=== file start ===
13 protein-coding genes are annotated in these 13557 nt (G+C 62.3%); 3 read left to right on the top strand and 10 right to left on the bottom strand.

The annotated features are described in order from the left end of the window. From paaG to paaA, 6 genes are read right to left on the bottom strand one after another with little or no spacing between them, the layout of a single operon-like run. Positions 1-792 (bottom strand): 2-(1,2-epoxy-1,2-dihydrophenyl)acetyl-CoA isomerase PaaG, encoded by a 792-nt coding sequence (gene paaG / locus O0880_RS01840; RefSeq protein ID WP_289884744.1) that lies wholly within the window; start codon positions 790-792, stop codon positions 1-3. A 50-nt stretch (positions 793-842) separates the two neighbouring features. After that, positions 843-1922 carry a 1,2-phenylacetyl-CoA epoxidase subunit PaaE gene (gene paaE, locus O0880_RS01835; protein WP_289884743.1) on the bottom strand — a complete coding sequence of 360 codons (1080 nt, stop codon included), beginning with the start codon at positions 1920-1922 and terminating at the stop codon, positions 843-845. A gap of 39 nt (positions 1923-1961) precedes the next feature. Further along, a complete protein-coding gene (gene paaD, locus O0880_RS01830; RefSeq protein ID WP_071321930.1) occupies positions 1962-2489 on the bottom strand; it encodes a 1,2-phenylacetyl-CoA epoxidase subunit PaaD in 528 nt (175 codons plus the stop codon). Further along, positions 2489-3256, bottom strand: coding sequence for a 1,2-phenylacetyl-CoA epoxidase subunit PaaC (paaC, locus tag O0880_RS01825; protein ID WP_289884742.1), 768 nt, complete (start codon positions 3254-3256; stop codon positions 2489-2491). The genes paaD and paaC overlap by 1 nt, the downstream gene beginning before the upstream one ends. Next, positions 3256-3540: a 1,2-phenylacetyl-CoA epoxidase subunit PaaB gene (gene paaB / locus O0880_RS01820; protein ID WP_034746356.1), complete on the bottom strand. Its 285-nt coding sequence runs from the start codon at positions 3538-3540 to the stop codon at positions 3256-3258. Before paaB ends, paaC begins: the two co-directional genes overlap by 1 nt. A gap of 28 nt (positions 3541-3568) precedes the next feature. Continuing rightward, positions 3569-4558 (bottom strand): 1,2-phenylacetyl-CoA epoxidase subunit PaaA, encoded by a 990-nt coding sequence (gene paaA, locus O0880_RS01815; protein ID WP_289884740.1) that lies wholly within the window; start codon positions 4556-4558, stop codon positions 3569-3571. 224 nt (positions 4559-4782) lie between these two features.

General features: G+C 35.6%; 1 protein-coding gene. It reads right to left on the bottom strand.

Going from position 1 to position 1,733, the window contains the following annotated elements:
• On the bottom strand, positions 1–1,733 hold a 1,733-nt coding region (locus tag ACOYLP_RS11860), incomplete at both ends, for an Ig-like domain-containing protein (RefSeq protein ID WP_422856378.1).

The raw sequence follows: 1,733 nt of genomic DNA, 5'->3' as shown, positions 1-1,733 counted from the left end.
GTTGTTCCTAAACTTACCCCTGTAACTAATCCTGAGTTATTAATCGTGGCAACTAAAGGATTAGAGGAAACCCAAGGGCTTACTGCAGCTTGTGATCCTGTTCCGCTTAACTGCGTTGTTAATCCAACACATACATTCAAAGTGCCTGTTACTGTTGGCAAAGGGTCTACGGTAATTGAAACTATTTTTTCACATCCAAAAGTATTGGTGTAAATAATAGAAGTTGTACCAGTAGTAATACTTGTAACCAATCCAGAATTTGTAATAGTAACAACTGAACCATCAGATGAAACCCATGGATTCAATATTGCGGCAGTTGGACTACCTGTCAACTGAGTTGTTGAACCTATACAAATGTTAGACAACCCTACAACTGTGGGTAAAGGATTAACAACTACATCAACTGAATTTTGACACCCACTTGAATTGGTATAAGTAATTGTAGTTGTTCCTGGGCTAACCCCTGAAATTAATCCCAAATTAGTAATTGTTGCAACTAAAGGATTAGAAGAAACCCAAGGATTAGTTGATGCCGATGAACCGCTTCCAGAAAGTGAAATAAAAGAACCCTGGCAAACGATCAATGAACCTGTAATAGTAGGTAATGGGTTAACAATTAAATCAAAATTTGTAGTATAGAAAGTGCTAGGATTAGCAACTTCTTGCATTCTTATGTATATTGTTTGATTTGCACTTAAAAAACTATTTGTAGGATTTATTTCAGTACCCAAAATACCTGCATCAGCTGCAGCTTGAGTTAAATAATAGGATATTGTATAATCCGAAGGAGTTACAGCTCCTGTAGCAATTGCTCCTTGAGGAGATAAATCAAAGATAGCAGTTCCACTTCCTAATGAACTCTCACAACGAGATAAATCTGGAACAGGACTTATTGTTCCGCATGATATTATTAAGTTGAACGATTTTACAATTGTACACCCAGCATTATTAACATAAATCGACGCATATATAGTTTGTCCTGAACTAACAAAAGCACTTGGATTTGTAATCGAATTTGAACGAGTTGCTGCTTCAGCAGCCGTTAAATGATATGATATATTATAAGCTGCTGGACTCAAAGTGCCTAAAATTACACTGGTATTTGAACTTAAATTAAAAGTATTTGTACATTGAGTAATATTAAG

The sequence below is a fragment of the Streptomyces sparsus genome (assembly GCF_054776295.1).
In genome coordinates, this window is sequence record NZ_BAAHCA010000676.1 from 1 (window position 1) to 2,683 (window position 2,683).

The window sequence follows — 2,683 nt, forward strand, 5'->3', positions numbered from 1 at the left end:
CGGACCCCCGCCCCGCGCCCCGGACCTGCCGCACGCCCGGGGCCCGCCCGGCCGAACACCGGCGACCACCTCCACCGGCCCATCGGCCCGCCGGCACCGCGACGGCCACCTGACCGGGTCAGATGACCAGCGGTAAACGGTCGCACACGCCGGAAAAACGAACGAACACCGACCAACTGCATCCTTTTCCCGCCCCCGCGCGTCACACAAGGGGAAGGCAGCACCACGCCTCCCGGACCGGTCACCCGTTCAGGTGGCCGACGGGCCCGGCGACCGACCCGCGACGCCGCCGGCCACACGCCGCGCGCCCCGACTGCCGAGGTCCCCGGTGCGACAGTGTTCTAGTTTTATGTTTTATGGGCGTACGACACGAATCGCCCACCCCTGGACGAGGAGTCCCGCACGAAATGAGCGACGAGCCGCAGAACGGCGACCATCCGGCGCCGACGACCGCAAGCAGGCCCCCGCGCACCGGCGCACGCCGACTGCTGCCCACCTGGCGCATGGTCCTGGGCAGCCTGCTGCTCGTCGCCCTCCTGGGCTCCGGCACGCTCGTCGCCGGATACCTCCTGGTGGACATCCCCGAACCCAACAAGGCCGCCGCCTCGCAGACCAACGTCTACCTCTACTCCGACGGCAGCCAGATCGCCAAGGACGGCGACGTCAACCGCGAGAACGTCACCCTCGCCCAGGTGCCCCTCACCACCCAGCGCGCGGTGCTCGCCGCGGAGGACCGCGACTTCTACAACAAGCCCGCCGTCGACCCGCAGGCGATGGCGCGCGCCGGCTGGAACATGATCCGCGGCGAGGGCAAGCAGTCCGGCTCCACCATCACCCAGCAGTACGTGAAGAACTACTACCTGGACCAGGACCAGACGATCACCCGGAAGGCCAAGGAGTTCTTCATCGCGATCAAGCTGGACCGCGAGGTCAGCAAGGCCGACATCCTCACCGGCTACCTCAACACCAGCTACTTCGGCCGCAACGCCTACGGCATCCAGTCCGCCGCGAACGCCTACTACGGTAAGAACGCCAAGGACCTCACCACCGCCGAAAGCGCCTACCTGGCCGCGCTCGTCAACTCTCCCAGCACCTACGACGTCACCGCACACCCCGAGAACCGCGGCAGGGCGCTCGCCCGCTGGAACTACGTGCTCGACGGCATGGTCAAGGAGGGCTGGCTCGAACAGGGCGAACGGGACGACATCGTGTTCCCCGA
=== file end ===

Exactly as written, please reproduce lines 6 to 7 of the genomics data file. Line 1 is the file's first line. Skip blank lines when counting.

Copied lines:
The raw sequence follows: 1,733 nt of genomic DNA, 5'->3' as shown, positions 1-1,733 counted from the left end.
GTTGTTCCTAAACTTACCCCTGTAACTAATCCTGAGTTATTAATCGTGGCAACTAAAGGATTAGAGGAAACCCAAGGGCTTACTGCAGCTTGTGATCCTGTTCCGCTTAACTGCGTTGTTAATCCAACACATACATTCAAAGTGCCTGTTACTGTTGGCAAAGGGTCTACGGTAATTGAAACTATTTTTTCACATCCAAAAGTATTGGTGTAAATAATAGAAGTTGTACCAGTAGTAATACTTGTAACCAATCCAGAATTTGTAATAGTAACAACTGAACCATCAGATGAAACCCATGGATTCAATATTGCGGCAGTTGGACTACCTGTCAACTGAGTTGTTGAACCTATACAAATGTTAGACAACCCTACAACTGTGGGTAAAGGATTAACAACTACATCAACTGAATTTTGACACCCACTTGAATTGGTATAAGTAATTGTAGTTGTTCCTGGGCTAACCCCTGAAATTAATCCCAAATTAGTAATTGTTGCAACTAAAGGATTAGAAGAAACCCAAGGATTAGTTGATGCCGATGAACCGCTTCCAGAAAGTGAAATAAAAGAACCCTGGCAAACGATCAATGAACCTGTAATAGTAGGTAATGGGTTAACAATTAAATCAAAATTTGTAGTATAGAAAGTGCTAGGATTAGCAACTTCTTGCATTCTTATGTATATTGTTTGATTTGCACTTAAAAAACTATTTGTAGGATTTATTTCAGTACCCAAAATACCTGCATCAGCTGCAGCTTGAGTTAAATAATAGGATATTGTATAATCCGAAGGAGTTACAGCTCCTGTAGCAATTGCTCCTTGAGGAGATAAATCAAAGATAGCAGTTCCACTTCCTAATGAACTCTCACAACGAGATAAATCTGGAACAGGACTTATTGTTCCGCATGATATTATTAAGTTGAACGATTTTACAATTGTACACCCAGCATTATTAACATAAATCGACGCATATATAGTTTGTCCTGAACTAACAAAAGCACTTGGATTTGTAATCGAATTTGAACGAGTTGCTGCTTCAGCAGCCGTTAAATGATATGATATATTATAAGCTGCTGGACTCAAAGTGCCTAAAATTACACTGGTATTTGAACTTAAATTAAAAGTATTTGTACATTGAGTAATATTAAG